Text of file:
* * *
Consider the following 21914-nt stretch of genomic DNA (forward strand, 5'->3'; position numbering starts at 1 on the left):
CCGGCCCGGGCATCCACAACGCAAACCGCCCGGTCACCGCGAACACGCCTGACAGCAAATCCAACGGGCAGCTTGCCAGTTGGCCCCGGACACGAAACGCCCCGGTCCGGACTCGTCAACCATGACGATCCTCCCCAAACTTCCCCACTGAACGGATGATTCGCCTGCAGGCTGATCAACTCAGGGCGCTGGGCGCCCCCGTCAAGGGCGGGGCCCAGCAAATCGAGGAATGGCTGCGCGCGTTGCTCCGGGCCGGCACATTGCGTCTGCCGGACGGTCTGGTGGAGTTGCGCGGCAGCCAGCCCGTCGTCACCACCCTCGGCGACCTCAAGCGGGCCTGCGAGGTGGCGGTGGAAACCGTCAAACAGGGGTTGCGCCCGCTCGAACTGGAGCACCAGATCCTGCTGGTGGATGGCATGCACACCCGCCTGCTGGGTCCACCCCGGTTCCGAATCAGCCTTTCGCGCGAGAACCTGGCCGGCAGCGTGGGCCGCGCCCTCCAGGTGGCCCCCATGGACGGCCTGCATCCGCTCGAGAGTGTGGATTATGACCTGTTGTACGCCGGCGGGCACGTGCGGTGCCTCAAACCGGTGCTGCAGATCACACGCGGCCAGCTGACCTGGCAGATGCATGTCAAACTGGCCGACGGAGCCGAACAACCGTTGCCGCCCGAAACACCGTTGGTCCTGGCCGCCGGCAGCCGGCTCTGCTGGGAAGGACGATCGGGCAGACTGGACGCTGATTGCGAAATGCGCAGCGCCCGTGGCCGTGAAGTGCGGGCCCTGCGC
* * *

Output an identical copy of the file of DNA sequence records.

Consider the following 21914-nt stretch of genomic DNA (forward strand, 5'->3'; position numbering starts at 1 on the left):
CCGGCCCGGGCATCCACAACGCAAACCGCCCGGTCACCGCGAACACGCCTGACAGCAAATCCAACGGGCAGCTTGCCAGTTGGCCCCGGACACGAAACGCCCCGGTCCGGACTCGTCAACCATGACGATCCTCCCCAAACTTCCCCACTGAACGGATGATTCGCCTGCAGGCTGATCAACTCAGGGCGCTGGGCGCCCCCGTCAAGGGCGGGGCCCAGCAAATCGAGGAATGGCTGCGCGCGTTGCTCCGGGCCGGCACATTGCGTCTGCCGGACGGTCTGGTGGAGTTGCGCGGCAGCCAGCCCGTCGTCACCACCCTCGGCGACCTCAAGCGGGCCTGCGAGGTGGCGGTGGAAACCGTCAAACAGGGGTTGCGCCCGCTCGAACTGGAGCACCAGATCCTGCTGGTGGATGGCATGCACACCCGCCTGCTGGGTCCACCCCGGTTCCGAATCAGCCTTTCGCGCGAGAACCTGGCCGGCAGCGTGGGCCGCGCCCTCCAGGTGGCCCCCATGGACGGCCTGCATCCGCTCGAGAGTGTGGATTATGACCTGTTGTACGCCGGCGGGCACGTGCGGTGCCTCAAACCGGTGCTGCAGATCACACGCGGCCAGCTGACCTGGCAGATGCATGTCAAACTGGCCGACGGAGCCGAACAACCGTTGCCGCCCGAAACACCGTTGGTCCTGGCCGCCGGCAGCCGGCTCTGCTGGGAAGGACGATCGGGCAGACTGGACGCTGATTGCGAAATGCGCAGCGCCCGTGGCCGTGAAGTGCGGGCCCTGCGC